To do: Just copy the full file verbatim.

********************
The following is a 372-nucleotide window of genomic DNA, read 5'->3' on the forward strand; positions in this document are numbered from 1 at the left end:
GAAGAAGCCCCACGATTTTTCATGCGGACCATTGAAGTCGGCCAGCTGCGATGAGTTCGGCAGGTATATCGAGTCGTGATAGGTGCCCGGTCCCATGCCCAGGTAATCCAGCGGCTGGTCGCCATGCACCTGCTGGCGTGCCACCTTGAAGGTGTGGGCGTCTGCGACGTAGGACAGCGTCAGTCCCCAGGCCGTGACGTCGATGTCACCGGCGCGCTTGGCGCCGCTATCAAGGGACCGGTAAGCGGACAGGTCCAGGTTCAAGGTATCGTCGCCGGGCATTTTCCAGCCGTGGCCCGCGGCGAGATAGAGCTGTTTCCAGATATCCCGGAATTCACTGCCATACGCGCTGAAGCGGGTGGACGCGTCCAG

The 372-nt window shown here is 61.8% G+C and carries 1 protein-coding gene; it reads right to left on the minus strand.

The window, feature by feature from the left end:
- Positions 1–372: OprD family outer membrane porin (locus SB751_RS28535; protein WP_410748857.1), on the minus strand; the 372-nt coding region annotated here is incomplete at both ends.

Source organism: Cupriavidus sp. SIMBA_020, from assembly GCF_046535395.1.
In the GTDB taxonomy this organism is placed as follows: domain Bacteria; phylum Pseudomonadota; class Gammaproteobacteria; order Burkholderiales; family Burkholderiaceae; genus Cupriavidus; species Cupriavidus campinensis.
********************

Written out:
The following is a 372-nucleotide window of genomic DNA, read 5'->3' on the forward strand; positions in this document are numbered from 1 at the left end:
GAAGAAGCCCCACGATTTTTCATGCGGACCATTGAAGTCGGCCAGCTGCGATGAGTTCGGCAGGTATATCGAGTCGTGATAGGTGCCCGGTCCCATGCCCAGGTAATCCAGCGGCTGGTCGCCATGCACCTGCTGGCGTGCCACCTTGAAGGTGTGGGCGTCTGCGACGTAGGACAGCGTCAGTCCCCAGGCCGTGACGTCGATGTCACCGGCGCGCTTGGCGCCGCTATCAAGGGACCGGTAAGCGGACAGGTCCAGGTTCAAGGTATCGTCGCCGGGCATTTTCCAGCCGTGGCCCGCGGCGAGATAGAGCTGTTTCCAGATATCCCGGAATTCACTGCCATACGCGCTGAAGCGGGTGGACGCGTCCAG

The 372-nt window shown here is 61.8% G+C and carries 1 protein-coding gene; it reads right to left on the minus strand.

The window, feature by feature from the left end:
- Positions 1–372: OprD family outer membrane porin (locus SB751_RS28535; protein WP_410748857.1), on the minus strand; the 372-nt coding region annotated here is incomplete at both ends.

Source organism: Cupriavidus sp. SIMBA_020, from assembly GCF_046535395.1.
In the GTDB taxonomy this organism is placed as follows: domain Bacteria; phylum Pseudomonadota; class Gammaproteobacteria; order Burkholderiales; family Burkholderiaceae; genus Cupriavidus; species Cupriavidus campinensis.